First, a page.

These are just four of the several reasons why anxiety can cause a person to have the feeling faint symptom. For a complete explanation, see Chapter 9 (our anxiety symptoms chapter) in the Recovery Support area of our website under the symptom "Dizziness."
How to get rid of the feeling faint anxiety symptom?
When this feeling is caused by apprehensive behavior and the accompanying stress response changes, calming yourself down will bring an end to the stress response and its changes. As your body recovers from the active stress response, this feeling faint symptom should subside and you should return to your normal self. Keep in mind that it can take up to 20 minutes or more for the body to recover from a major stress response. But this is normal and shouldn’t be a cause for concern.
When stress responses occur infrequently, the body can recover relatively quickly from the physiological, psychological, and emotional changes the stress response brings about. When stress responses occur too frequently and/or dramatically, however, the body has a more difficult time recovering, which can result in the body remaining in a state of semi emergency readiness. We call this state stress-response hyperstimulation. In other words, the body has become overly stressed and stimulated, since stress hormones are stimulants.
A body that becomes stress-response hyperstimulated can cause similar sensations and symptoms to that of an active stress response. The difference is that these sensations and symptoms can persist for as long as the body is hyperstimulated, and long after an active stress response has ended. This is the reason why anxiety sensations and symptoms can persist and seemingly for no apparent reason.
Another factor to consider is that stress-response hyperstimulation can cause the body to behave in erratic and more involuntary ways. This erratic and more involuntary behavior can cause all sorts of anxiety-like sensations and symptoms, and of any type, at any time, of any intensity, of any duration, and at any frequency. Experiencing episodes of feeling faint is an example of how the body can misbehave when its overly stressed (stress-response hyperstimulated).
When the body has become stress-response hyperstimulated, it can take a long time to recover…and much longer than most people think. In the meantime, it can present symptoms of stress. So, the anxiety symptom feeling faint can come and go and/or persist for as long as the body is overly stressed.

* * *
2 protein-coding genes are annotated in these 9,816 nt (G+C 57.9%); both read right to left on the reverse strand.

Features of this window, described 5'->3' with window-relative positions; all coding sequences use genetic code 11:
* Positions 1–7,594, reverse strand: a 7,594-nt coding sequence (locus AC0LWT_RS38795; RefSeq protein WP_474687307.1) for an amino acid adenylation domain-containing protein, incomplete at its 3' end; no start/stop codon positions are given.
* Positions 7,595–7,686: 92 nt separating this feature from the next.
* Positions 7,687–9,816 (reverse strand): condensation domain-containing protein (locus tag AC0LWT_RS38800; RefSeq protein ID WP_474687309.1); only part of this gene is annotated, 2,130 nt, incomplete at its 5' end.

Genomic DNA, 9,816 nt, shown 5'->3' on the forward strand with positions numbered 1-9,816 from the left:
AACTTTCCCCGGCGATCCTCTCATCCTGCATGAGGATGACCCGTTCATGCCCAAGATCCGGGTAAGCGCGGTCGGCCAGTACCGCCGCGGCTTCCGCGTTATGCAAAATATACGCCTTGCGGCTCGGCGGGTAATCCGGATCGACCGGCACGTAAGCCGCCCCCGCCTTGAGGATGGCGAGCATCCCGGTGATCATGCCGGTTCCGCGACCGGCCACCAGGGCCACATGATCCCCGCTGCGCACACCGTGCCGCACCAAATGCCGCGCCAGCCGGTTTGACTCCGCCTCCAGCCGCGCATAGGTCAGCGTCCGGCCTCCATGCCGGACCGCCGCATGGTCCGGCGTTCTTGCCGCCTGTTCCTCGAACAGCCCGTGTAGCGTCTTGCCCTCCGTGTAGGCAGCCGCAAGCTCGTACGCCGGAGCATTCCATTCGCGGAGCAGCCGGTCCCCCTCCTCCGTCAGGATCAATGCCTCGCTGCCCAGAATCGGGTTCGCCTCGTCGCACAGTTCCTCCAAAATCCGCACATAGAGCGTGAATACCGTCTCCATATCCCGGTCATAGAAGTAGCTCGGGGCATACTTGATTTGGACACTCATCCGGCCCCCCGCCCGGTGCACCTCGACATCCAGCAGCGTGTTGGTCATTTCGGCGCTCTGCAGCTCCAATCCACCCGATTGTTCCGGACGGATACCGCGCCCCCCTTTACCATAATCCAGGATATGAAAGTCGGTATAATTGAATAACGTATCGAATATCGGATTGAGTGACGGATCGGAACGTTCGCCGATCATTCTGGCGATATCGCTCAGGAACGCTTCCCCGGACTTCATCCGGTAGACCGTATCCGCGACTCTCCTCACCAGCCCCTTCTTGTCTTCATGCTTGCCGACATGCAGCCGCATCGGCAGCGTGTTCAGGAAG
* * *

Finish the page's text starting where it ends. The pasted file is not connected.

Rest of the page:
Nevertheless, when the body has fully recovered from its hyperstimulated state, the feeling faint symptom will completely subside. Therefore, this symptom needn’t be a cause for concern.
You can speed up the recovery process by reducing your stress, practicing relaxed breathing, increasing your rest and relaxation, and not worrying about this feeling. Sure, it can be unsettling and even bothersome. But again, when your body has recovered from the stress response and/or sustained stress, this symptom will completely disappear.
Including the above overall strategies, there are several things you can do to mitigate the feeling faint anxiety symptom:
Calm yourself down: Calming yourself down can end an active stress response, which can reverse the stress response changes. As your body recovers from an active stress response, your body will return to normal functioning and eliminate any symptoms of an active stress response, including feeling faint.
Choose a relaxed breathing pattern: Changing your breathing pattern from one that causes hyperventilation or hypoventilation to a more normal pattern can rebalance the CO2 level in your blood, which can eliminate feeling faint. A relaxed breathing pattern is characterized as breathing somewhat more deeply and slowly. You don’t want to breathe too deeply, however, as that can exacerbate hyperventilation. But a more regulated and slower pattern can rebalance the CO2 in your blood.
Eat smaller more frequent meals: Eating smaller more frequent meals can stabilize blood sugar and prevent the body’s energy resources from running low. It’s wise to choose whole and healthy foods rather than fast or junk foods, as these will stabilize blood sugar whereas the latter have the potential to cause more blood sugar problems than they solve.
Regular rest and relaxation: Regular rest and relaxation is a great stress reducer. The less stressed the body becomes, the less likely it will send symptoms of stress, including feeling faint.
For a more detailed explanation about anxiety symptoms including feeling faint, why symptoms can persist long after the stress response has ended, common barriers to recovery and symptom elimination, and more recovery strategies and tips, we have many chapters that address this information in the Recovery Support area of our website.
The combination of good self-help information and working with an experienced anxiety disorder therapist, coach, or counselor is the most effective way to address anxiety and its many symptoms. Until the core causes of anxiety are addressed - we call these core causes the underlying factors of anxiety - a struggle with anxiety unwellness can return again and again. Dealing with the underlying factors of anxiety is the best way to address problematic anxiety.
For more information about our Anxiety Therapy, Coaching, Counseling option; our Available Anxiety Therapists; to Book An Appointment with one of our anxiety therapists; common Symptoms of Anxiety; Anxiety Attack Symptoms; anxiety Recovery Support area; common Anxiety Myths; and our Anxiety 101 section; or click on the appropriate graphic below:
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Authors: Jim Folk, Marilyn Folk, BScN. Last updated January 10, 2017.